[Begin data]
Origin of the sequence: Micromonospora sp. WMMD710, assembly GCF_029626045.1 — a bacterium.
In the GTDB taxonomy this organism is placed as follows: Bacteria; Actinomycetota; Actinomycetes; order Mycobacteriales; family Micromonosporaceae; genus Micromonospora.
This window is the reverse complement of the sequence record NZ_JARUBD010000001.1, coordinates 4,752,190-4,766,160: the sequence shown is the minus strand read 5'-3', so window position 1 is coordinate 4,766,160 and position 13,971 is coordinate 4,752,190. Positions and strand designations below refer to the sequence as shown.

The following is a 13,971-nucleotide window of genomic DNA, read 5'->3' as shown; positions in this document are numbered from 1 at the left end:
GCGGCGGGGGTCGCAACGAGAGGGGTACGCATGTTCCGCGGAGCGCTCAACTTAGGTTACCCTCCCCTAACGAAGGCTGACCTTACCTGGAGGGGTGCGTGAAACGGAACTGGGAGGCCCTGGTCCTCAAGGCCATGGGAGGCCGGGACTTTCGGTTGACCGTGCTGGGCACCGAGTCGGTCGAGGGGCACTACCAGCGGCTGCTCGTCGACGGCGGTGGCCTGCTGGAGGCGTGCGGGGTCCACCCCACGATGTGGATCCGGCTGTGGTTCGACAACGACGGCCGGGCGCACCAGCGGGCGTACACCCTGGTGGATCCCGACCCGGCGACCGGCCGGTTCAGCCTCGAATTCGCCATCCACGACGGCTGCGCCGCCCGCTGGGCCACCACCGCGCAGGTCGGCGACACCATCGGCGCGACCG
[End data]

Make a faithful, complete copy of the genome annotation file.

Origin of the sequence: Micromonospora sp. WMMD710, assembly GCF_029626045.1 — a bacterium.
In the GTDB taxonomy this organism is placed as follows: Bacteria; Actinomycetota; Actinomycetes; order Mycobacteriales; family Micromonosporaceae; genus Micromonospora.
This window is the reverse complement of the sequence record NZ_JARUBD010000001.1, coordinates 4,752,190-4,766,160: the sequence shown is the minus strand read 5'-3', so window position 1 is coordinate 4,766,160 and position 13,971 is coordinate 4,752,190. Positions and strand designations below refer to the sequence as shown.

The following is a 13,971-nucleotide window of genomic DNA, read 5'->3' as shown; positions in this document are numbered from 1 at the left end:
GCGGCGGGGGTCGCAACGAGAGGGGTACGCATGTTCCGCGGAGCGCTCAACTTAGGTTACCCTCCCCTAACGAAGGCTGACCTTACCTGGAGGGGTGCGTGAAACGGAACTGGGAGGCCCTGGTCCTCAAGGCCATGGGAGGCCGGGACTTTCGGTTGACCGTGCTGGGCACCGAGTCGGTCGAGGGGCACTACCAGCGGCTGCTCGTCGACGGCGGTGGCCTGCTGGAGGCGTGCGGGGTCCACCCCACGATGTGGATCCGGCTGTGGTTCGACAACGACGGCCGGGCGCACCAGCGGGCGTACACCCTGGTGGATCCCGACCCGGCGACCGGCCGGTTCAGCCTCGAATTCGCCATCCACGACGGCTGCGCCGCCCGCTGGGCCACCACCGCGCAGGTCGGCGACACCATCGGCGCGACCG